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Roots Manuva - Digging The Roots

Author: Carlisle Rogers
Tuesday, October 7, 2008

3D’s Carlisle Rogers fields some questions to Roots Manuva, aka Rodney Smith, and discovers that even with his sixth album Slime & Reason in the bag, the creative path to fruition is still as big a mystery as ever.

Roots Manuva’s new album, Slime & Reason, proves that Rodney Smith is still willing to be experimental when he’s writing, willing to let fate have its way with his music, and willing to skate a thin line between success and underground credibility.

Recorded all over England, according to Rodney, the record was finally born in Waterloo, where it was primarily mixed.

“I think there is always an underlying effort to try something different with every record,” he says from London, in a strange accent that belies the musicality of the songs I just listened to on the new album. “It’s in line with the accidental approach that I have during the creative process. It’s the attitude I have, if something happens and a sample is put in the wrong place, I’ll leave it like that. If vocals are placed in the wrong place and it happens to sound good, I’ll just leave it there. I have respect for the accidents. My career has been a series of beautiful accidents. My management team wouldn’t say that, but for me it has. I never sat down as a 15 year-old and expected to have international tours or even international interviews.”

Frankly, neither did your reporter, but I did try to lock down Rodney on how exactly he extracted what you can buy now in the store from his muse. “The initial impetus, or when I thought I was being organised, I hired a month in a residential studio in the North of England. It was a six bedroom mansion with a spa in the bathroom. That’s where I started the first series of templates, but I really didn’t get that much down at all. I just mucked about and had friends and kids come up and mucked about for four weeks. It never took shape until I came back down and approached everything on a nine-to-five basis. The Gods came down and nudged me in the right way, because even after twenty years I haven’t got a clue about how anybody makes an album.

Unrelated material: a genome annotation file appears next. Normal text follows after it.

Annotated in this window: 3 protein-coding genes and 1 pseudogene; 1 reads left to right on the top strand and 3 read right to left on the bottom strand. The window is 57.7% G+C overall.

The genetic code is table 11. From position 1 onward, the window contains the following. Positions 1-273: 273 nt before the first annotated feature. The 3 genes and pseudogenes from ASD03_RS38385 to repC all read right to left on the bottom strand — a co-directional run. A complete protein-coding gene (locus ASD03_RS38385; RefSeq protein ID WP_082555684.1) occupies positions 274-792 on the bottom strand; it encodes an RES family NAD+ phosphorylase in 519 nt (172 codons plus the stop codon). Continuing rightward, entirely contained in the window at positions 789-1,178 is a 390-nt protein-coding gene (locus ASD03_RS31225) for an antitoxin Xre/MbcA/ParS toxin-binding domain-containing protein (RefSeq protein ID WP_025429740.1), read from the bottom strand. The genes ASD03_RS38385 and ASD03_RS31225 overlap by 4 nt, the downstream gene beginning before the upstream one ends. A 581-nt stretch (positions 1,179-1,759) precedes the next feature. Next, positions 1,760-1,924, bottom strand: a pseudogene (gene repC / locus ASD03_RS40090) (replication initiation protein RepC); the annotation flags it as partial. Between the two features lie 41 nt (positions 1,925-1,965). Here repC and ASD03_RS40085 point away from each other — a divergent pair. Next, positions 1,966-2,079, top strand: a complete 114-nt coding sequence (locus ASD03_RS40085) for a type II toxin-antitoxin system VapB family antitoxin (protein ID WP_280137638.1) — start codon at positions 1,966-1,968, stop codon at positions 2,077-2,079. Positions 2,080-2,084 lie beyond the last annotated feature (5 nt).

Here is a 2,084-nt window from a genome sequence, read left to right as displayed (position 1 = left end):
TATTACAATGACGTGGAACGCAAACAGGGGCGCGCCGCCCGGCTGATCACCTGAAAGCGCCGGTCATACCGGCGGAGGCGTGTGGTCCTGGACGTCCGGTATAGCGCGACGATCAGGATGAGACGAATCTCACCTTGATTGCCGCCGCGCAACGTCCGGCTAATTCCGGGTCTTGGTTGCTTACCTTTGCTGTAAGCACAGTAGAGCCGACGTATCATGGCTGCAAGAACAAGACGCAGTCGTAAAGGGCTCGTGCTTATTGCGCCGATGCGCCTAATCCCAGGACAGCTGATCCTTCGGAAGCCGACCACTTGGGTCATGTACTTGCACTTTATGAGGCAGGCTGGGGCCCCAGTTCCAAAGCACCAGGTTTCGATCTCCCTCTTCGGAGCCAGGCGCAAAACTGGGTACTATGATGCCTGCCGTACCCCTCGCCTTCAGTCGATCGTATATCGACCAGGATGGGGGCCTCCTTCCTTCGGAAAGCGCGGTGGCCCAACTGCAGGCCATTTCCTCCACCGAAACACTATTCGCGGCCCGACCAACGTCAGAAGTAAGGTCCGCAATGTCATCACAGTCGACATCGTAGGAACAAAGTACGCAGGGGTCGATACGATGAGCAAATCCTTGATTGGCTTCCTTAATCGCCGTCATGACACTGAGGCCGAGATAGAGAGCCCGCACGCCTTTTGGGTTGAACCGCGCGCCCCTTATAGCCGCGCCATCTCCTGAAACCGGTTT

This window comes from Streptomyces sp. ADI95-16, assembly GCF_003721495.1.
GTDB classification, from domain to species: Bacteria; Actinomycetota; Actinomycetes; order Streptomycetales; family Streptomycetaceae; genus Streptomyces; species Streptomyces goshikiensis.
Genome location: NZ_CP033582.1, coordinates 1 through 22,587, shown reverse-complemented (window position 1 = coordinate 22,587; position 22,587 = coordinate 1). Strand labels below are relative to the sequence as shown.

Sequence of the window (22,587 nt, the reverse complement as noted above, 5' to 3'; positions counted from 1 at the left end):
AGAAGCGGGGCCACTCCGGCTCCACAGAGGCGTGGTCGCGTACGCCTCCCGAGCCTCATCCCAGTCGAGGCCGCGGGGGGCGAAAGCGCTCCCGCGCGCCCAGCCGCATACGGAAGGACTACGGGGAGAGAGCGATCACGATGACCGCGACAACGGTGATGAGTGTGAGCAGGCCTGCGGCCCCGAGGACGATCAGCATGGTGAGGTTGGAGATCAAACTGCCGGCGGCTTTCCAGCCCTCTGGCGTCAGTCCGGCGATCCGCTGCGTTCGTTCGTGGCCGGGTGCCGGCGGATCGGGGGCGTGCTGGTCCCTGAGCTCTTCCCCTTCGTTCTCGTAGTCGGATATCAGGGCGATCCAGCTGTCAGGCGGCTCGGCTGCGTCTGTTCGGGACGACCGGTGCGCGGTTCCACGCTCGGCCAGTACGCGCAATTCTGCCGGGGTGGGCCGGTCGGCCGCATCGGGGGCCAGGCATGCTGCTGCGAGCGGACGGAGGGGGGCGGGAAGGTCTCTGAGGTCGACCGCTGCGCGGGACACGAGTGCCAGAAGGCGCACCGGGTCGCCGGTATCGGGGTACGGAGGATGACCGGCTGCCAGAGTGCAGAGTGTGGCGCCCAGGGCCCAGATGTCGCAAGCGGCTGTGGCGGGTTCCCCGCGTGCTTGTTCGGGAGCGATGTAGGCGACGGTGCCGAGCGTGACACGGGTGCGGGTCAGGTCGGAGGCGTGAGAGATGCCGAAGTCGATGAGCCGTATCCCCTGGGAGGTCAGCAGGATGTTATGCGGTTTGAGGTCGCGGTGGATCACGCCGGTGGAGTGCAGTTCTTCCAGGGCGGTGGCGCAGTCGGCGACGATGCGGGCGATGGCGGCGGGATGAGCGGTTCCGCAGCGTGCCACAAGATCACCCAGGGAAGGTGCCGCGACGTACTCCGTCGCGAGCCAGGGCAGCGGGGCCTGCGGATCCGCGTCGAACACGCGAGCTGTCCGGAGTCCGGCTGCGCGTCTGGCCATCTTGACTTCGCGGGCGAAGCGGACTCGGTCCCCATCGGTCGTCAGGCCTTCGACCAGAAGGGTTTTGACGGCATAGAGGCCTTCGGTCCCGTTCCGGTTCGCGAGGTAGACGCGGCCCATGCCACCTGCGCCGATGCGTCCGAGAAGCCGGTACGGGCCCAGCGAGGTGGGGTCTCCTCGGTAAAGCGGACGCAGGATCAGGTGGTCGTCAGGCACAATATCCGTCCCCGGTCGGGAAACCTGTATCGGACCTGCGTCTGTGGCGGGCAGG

“There was no set in stone ethos or proper concept. When I write music I have a string of titles or themes that I want to convey and it just happens. I like to book studio time and see what happens. Generally speaking, weird things do happen and it’s the weird, unexpected things that I like to run with. I’m definitely not one of those writers who have everything prepared and knows exactly what they are going to do before they get to the studio. I’m more of a bumbling idiot who goes into the studio with half-ideas and then one sticks to the wall and we run with it. Sometimes I just do it at home with the baby on the knee and the lady shouting ‘turn the noise down.’”

Rodney said that listening to his early work, he is always surprised at how good it sounds, considering his deeper ignorance then; at how valid it still is. “I listen to it everyday and there are some really colourful ideas. I may have listened to it too much. We’ve already done three videos and some shows and I’m too much in it. I’d much rather do the old stuff than the new stuff. But there were a couple of months ago during which I was listening to it and mastering the new record and I was pretty blown away and pretty scared of the vainness of how much I liked the sounds and the record and the attempt to push the hip hop envelope. It’s a good collage of contrasting sounds and lyrical tapestry. Lord knows what it all means.”

WHO: Roots Manuva
WHAT: Slime & Reason through Big Dada/Inertia
WHEN: Out now